Garner: Opinion

Trust is priceless possession

A boy spent several hours picking wild berries, then went to several homes to peddle them.

While he remained on the porch, one woman took his pail into her house to measure out some of the berries. She called out to him, “Aren’t you afraid I might take more berries than I pay for?”

“No ma’am,” he said. “But if you did, you would get the worst of it.”

“How can you say that?” she asked.

“Because,” he answered, “I would only lose my berries, but you would be stealing,” which showed that the boy had learned a great lesson about honesty and trust.

Conditions in the world would improve immediately and immeasurably if real trust prevailed: trust between people, trust between spouses, trust between parents and children, trust between nations and trust in businesses, classrooms and courtrooms.

Trust is essential in numerous situations. For example, who would leave a baby in the care of someone else unless there was trust? How could a parent allow a child to spend the night at someone’s house unless there was trust? How could a person allow access to a cash register, safe or jewel case unless there was trust? How could anyone allow someone to use their automobile, boat or beach cottage without trust.

Trust is essential in courting and marriage, in parent-children relationships, in employer-employee relationships and in business relationships. It’s essential between friends and between relatives. Trust is essential when a person surrenders his money for someone to invest in securities, banks or property. Trust is essential in selecting an automobile driver or a boat operator.

Being cheated or lied to about the condition of a house, a used car or a product can end personal and business relationships. An employee might be caught stealing and then fired, or he might repay the cost and never steal again. But the offense will likely never be forgotten, causing the employee to be kept under constant surveillance. If an employer fails to pay the wages promised to an employee or refuses to pay the promised benefits, the employee will have difficulty in ever trusting the employer again.

If a husband cheats on his wife or has been found to have lied about where he was, who he was with or what he was doing, even though the wife might extend forgiveness, she will never forget it, causing her always to wonder when he calls or is late if he really is where he says he is. The same can be said, of course, of a wife who cheats or lies. Distrust is a very high price to pay for infidelity and lying, making trust a priceless possession. It might take a lifetime to establish a reputation of trust, but it can be lost by a single incident of lying, stealing or unfaithfulness.

Having trust and possessing character might be compared to climbing a ladder. There might have been many careful steps to the top rung, but just one slip can cause irreparable harm.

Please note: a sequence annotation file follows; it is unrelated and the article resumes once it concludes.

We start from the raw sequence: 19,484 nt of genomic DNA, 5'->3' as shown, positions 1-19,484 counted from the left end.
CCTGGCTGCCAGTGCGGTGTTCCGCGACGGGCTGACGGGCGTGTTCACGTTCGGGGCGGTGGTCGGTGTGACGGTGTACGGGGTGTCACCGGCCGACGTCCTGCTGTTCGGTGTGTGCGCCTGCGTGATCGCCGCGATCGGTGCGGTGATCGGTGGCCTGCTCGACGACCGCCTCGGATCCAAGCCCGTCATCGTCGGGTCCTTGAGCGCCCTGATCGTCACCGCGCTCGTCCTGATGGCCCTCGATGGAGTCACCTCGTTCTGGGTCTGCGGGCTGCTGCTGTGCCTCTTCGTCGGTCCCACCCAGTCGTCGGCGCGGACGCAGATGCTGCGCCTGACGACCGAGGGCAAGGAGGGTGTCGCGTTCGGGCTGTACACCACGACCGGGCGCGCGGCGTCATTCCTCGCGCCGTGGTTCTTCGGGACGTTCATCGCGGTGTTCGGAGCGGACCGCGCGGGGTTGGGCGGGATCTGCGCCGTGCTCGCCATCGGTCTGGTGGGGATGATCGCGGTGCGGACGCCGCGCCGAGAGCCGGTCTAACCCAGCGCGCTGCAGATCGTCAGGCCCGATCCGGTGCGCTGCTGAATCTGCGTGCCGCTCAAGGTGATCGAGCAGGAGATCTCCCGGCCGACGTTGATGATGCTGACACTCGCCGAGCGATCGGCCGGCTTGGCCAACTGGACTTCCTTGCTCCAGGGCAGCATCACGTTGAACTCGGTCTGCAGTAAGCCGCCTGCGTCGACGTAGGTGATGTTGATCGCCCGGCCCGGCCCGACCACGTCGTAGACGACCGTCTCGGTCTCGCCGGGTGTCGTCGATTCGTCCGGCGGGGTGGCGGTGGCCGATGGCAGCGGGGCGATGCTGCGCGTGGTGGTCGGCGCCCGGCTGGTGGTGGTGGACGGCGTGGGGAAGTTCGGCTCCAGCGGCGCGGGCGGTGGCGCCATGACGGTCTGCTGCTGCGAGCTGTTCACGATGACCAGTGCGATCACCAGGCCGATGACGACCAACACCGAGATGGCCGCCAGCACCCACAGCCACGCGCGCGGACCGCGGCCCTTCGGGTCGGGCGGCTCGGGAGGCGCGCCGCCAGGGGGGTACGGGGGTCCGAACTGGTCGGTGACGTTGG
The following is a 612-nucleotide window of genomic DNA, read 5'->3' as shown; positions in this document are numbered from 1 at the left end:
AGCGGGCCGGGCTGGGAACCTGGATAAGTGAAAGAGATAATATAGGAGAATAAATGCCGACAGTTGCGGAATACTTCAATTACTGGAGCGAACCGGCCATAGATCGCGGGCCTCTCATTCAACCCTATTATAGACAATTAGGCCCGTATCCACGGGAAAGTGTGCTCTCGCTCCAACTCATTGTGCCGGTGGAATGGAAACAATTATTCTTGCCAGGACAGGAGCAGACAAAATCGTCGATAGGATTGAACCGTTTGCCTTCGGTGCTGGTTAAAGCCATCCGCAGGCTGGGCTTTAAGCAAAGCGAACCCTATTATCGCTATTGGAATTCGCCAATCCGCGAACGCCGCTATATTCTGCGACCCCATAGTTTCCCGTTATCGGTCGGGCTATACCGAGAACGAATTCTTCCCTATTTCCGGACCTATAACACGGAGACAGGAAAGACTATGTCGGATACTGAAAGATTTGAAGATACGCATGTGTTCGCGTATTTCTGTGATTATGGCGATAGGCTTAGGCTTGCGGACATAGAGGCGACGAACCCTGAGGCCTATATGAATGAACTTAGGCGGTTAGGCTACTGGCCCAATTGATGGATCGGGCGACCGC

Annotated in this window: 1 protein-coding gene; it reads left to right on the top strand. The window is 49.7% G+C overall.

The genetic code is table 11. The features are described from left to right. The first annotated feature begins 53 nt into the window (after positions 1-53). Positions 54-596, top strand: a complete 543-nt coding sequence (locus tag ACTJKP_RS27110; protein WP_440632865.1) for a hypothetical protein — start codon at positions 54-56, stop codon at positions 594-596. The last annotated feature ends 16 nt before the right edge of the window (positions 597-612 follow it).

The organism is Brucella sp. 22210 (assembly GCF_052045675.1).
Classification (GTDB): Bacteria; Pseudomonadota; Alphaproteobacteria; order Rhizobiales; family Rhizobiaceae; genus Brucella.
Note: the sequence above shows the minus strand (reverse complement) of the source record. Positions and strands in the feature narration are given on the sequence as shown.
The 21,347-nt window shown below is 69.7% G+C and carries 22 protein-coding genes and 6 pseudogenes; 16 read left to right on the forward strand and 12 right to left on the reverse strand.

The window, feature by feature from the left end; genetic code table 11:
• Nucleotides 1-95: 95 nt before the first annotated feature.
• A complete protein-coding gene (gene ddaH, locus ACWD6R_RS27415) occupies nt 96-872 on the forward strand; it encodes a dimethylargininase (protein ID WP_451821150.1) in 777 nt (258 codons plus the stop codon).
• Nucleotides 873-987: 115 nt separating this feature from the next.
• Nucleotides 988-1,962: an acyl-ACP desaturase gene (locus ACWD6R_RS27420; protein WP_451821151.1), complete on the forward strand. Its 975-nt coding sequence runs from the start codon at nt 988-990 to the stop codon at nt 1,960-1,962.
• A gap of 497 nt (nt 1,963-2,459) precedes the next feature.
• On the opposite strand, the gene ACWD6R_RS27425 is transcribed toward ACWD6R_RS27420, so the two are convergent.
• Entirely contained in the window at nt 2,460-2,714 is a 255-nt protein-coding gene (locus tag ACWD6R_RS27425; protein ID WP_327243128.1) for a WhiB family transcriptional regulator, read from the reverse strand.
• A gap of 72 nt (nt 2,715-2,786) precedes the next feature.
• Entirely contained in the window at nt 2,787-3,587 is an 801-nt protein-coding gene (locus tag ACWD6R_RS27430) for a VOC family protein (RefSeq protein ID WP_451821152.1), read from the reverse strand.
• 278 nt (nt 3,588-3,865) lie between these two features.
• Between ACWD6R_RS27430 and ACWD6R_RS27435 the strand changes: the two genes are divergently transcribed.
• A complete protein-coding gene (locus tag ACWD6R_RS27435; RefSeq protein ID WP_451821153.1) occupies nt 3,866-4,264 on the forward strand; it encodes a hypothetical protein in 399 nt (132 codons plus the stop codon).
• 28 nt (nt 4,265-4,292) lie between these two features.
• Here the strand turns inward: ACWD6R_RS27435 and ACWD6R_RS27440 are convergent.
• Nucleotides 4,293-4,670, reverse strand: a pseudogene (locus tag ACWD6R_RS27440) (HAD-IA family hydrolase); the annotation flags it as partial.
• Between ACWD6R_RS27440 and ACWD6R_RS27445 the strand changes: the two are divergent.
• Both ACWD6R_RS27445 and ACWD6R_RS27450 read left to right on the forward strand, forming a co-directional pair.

“Don’t you trust me, mother? a daughter or son might ask. Hopefully so. The siblings have a treasured possession if their parents can trust them.

A person might be considered a thief if he or she has been caught in just one incident of stealing. A spouse can lose the treasured quality of trust, even if there is only one time when faithfulness was lost.

Trust in what a person says can be lost in a moment when the person’s story is found out to be untrue. This happened to me when a professional man asked me about my service during World War II. I told him I was an armorer on a B-24 and sometimes flew on the huge bomber. He responded by telling me he had flown at night in a B-24 over occupied France and parachuted behind the lines to participate in combat operations. Later I related this story to a friend of his who had served with him. While laughing, his friend told me that I had been fed a line and that the man had never been in or flew in a B-24 and had never been dropped at night into France.

I had no cause to disbelieve the man who told me that cock-and-bull story. However, his false story caused me to lose respect for him and to “take with a grain of salt” anything he subsequently told me, even when there could have been bits of truth in his stories. Trust in what the man said was completely lost for me.

A court bailiff asked a witness, “Do you promise to tell the truth, the whole truth and nothing but the truth, so help you God?” The witness answered, “I do, but it sure is going to handicap my testimony.” Indeed. The truth in court or anyplace would alter many situations.

Faith and trust are quite similar. A person’s capability to have trust and faith is one of God’s wonderful gifts to people. Without trust and faith, we would become isolated and unable to do much of anything. Can we trust the promises of politicians? Can we trust news reports in the media? Can we trust the testimonies given in our courts? Can we trust what is being taught in the classrooms? Can we trust what our friends say? Can our friends trust what we say? Are you considered to be trustworthy?

Oh, what a different world it would be if everybody told the truth.

Ray Hodge is a retired pastor who makes his home in Smithfield.